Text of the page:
Culture and Tourism Minister Mehmet Nuri Ersoy said Monday that the 12 stolen pieces of the world-renowned Zeugma "Gypsy Girl" mosaic will be brought from the U.S. back to Turkey on Nov. 26, after yearslong efforts to achieve their return to their rightful owners.
The stolen pieces, currently on display in the Bowling Green State University in Ohio, will be brought to Turkey's southeastern Gaziantep where the mosaics originated.
"I am happy to share with you the knowledge that (the pieces) will be brought to the land they belong to," Ersoy announced at the at the Turkish Grand National Assembly (TBMM)'s Plan and Budget Commission.
The pieces were smuggled abroad during illegal excavations in the ruins of Zeugma in the 1960s and were purchased by the U.S. university in 1965 for $35,000 from art dealer Peter Marks.
Turkey has been trying to petitioning the university for their return since they were put on display in the Wolfe Center for the Arts in 2012.
Various mosaics, including the iconic the Gypsy Girl, are on display at the 30,000 square meter Zeugma Mosaic Museum in Gaziantep, southern Turkey, which has attracted visitors from around the world since it opened in 2011. The Gypsy Girl's disheveled hair, prominent cheekbones and haunting eyes have become an icon of the ancient city.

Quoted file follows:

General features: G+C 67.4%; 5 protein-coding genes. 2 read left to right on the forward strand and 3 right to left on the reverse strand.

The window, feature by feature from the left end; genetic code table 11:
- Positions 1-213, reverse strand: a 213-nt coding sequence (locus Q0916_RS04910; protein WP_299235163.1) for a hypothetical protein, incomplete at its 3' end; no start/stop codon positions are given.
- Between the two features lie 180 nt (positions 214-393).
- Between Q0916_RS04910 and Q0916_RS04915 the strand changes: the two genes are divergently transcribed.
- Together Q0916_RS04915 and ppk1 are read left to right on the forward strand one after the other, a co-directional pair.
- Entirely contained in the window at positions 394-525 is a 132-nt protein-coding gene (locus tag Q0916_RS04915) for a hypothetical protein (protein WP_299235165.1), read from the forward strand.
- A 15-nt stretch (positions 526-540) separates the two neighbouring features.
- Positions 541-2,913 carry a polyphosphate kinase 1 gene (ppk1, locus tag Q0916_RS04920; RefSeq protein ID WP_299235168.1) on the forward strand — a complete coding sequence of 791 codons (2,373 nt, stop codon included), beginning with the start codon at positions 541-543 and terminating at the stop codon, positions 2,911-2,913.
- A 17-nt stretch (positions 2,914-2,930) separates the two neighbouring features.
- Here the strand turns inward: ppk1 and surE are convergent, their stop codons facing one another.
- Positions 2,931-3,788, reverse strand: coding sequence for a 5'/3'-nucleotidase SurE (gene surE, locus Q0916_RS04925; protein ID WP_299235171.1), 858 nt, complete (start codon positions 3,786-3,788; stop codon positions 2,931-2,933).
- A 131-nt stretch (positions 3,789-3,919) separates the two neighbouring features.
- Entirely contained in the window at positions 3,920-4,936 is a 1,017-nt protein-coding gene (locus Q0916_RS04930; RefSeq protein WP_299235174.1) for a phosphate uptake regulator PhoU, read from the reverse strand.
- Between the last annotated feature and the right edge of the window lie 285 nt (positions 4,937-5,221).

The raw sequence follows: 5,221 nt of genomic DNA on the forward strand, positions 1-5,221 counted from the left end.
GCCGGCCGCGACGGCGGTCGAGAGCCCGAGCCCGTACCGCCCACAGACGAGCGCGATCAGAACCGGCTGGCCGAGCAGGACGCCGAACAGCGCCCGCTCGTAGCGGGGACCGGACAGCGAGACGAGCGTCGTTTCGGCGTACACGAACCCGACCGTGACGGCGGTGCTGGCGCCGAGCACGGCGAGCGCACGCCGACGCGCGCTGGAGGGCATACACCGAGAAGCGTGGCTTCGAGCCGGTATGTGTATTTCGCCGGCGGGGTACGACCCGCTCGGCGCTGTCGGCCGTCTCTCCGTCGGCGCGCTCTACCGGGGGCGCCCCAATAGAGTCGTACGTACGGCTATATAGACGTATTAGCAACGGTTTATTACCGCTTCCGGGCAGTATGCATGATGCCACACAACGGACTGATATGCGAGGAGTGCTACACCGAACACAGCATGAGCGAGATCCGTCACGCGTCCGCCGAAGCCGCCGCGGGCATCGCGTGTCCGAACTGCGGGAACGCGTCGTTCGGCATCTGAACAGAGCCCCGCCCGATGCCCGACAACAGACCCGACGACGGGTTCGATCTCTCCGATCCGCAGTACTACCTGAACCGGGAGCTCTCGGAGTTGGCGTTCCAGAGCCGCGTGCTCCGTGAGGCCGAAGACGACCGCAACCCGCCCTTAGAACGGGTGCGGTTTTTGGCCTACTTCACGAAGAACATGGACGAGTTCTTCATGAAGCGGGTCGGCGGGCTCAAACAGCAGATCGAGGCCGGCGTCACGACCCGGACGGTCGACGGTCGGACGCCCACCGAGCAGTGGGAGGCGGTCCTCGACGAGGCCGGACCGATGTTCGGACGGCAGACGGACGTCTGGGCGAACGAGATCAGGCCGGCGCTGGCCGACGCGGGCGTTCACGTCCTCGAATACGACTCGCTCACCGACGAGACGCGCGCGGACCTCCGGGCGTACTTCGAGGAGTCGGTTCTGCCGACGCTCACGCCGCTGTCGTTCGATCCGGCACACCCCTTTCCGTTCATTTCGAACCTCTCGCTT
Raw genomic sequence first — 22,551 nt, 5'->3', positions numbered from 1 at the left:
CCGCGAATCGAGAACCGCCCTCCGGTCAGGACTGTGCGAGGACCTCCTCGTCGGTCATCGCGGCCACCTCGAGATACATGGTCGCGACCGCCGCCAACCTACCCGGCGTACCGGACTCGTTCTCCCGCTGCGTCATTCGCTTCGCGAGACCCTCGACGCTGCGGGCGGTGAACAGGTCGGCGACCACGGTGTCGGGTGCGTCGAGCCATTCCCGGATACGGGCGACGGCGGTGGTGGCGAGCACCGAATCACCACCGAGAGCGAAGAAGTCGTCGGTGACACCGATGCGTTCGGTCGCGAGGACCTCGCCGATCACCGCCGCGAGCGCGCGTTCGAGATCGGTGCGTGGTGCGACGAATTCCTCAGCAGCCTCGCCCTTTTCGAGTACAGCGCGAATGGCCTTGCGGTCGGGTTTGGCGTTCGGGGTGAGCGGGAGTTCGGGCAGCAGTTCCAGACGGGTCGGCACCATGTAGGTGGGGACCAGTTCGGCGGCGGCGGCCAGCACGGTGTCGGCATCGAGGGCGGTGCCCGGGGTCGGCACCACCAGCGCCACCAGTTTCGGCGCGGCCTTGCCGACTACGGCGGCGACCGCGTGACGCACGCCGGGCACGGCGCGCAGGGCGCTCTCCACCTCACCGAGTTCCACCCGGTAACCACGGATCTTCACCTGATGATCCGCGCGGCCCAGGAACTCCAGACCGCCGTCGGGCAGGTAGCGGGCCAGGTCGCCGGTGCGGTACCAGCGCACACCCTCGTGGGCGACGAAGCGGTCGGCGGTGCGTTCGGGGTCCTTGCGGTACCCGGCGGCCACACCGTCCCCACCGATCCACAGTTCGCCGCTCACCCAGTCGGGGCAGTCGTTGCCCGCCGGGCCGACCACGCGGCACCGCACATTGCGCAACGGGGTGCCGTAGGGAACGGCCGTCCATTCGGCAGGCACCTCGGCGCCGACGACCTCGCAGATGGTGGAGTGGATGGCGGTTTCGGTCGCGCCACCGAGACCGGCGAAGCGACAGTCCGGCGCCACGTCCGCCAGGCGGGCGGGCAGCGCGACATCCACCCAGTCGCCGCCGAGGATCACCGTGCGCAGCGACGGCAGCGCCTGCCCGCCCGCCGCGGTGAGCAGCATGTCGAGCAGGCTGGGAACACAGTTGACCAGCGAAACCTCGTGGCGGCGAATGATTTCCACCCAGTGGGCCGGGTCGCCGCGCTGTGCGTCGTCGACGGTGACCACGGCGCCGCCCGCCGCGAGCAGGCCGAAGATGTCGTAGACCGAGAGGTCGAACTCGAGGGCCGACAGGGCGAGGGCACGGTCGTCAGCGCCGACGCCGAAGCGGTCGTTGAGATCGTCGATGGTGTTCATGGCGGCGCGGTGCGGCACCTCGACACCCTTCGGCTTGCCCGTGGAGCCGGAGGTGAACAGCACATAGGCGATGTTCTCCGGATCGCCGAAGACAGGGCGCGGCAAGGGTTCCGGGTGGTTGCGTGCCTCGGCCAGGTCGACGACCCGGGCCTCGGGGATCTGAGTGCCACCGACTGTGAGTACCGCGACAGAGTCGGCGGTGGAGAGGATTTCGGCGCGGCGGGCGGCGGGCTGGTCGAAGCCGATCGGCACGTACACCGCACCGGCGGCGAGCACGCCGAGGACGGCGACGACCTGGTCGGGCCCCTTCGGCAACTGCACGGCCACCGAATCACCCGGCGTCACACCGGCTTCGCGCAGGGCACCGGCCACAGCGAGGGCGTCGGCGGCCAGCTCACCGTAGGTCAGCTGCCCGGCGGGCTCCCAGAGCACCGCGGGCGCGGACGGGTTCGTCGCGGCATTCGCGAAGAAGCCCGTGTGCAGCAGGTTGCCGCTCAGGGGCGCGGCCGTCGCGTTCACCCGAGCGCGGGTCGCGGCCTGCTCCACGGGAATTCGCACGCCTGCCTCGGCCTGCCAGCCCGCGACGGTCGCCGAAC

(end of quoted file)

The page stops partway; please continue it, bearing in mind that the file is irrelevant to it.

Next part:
Ersoy also commented on Turkey's overall archeological pursuits, stating that 578 archeological excavations and searches have been carried out in 2018.
Since 2003, the Ministry of Culture and Tourism has obtained 4,311 artifacts illegally exported from Turkey, currently tracking down another 55 pieces in 17 countries. Many artifacts uncovered in Turkey are displayed in various famous museums throughout the world even if they were illegally smuggled out of the country. Legal procedures to retrieve these artifacts take a long time. Most recently, Turkey retrieved the statue of Heracles from Switzerland.